Chicago’s Mayor Hits AIG Bailout; Other Midwest Officials More Positive

September 19, 2008

Midwestern reaction to the bail out of insurance giant American International Group (AIG) varies by regions and officials.

In Chicago Mayor Richard Daley is not happy about the Federal Reserve Bank’s decision to provide an $85 million bailout of insurance giant AIG.

On Wednesday, Sept. 17, Daley said the money would be better spent on education.

Daley said he feels sorry for the people of the United States. He said the nation doesn’t have enough money for education, but it has enough money to bail fix every problem on Wall Street.

The bailout of AIG is the second time this month the feds put taxpayer money on the hook to rescue a private financial company. Officials say the failure of AIG would further disrupt markets and threaten the already fragile economy.

AIG said it will repay the money in full with proceeds from the sales of some of its assets.

Yesterday, (September 18) former head of Northbrook, Ill.-based Allstate Insurance Company Edward Liddy took over the helm of AIG as its new CEO.

“My intention is not to liquidate the company,” said Liddy, speaking with employees on Thursday. He also said AIG’s insurance operations were well-funded, and that the company’s “mess is solvable.”

Ohio, South Dakota, North Dakota
Insurance regulators in some other neighboring states have delivered a more positive message to consumers. State regulators say Ohio consumers with AIG insurance have no reason to fear, despite concerns about the company.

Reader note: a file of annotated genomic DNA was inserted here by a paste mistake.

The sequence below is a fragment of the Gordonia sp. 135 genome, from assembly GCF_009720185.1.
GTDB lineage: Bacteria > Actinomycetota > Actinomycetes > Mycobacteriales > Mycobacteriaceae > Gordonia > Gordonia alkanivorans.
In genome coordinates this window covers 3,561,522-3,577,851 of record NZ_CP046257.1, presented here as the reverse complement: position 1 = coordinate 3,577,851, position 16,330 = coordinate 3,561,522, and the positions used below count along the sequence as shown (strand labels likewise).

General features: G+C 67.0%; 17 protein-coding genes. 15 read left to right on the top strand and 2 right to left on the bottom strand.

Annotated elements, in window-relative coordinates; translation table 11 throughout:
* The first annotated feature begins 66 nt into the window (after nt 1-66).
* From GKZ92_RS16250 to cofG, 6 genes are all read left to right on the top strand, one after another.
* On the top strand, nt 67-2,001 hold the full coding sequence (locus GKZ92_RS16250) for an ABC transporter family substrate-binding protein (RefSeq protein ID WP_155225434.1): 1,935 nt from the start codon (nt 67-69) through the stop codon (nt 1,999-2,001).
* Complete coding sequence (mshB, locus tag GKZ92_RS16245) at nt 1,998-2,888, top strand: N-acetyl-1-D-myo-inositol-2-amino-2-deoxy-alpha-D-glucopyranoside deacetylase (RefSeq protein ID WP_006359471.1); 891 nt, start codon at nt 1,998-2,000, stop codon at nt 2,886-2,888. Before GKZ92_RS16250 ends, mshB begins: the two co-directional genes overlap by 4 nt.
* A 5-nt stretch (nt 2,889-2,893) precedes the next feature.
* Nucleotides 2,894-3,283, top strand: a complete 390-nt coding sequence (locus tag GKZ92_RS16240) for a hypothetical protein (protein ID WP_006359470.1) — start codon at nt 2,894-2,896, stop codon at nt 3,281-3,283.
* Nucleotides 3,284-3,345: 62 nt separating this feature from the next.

Financial giant AIG’s poor health has prompted the Federal Reserve to provide a bailout loan, but Ohio insurance regulator Mary Jo Hudson said say AIG’s insurance units are solvent and able to pay claims.

Hudson said on Sept. 17 that the agency is monitoring the situation closely.

In South Dakota the head of the insurance division says the government bailout of insurer AIG will have little impact in that state.

Insurance Director Merle Scheiber says none of the 42 AIG insurance companies licensed in South Dakota face “imminent financial problems.”

As Ohio said, Scheiber maintains that AIG’s problems stem from its holding company and not the licensed insurance companies doing business in his state.

Neighbor North Dakota also weighed in when its insurance commissioner said the AIG insurance companies that do business in that state are running normally.

Adam Hamm says the AIG holding company has 20 property and casualty insurers licensed to do business in North Dakota. There are 11 life and health insurance companies.

Hamm says the AIG companies collected $66.8 million in premiums last year. Nationally, AIG insurers collected more than $151 billion in premiums.

Hamm says the AIG companies in North Dakota are in business and paying claims. He says any policyholders with questions should call their insurance agent or the state Insurance Department.

Information from: Chicago Tribune,

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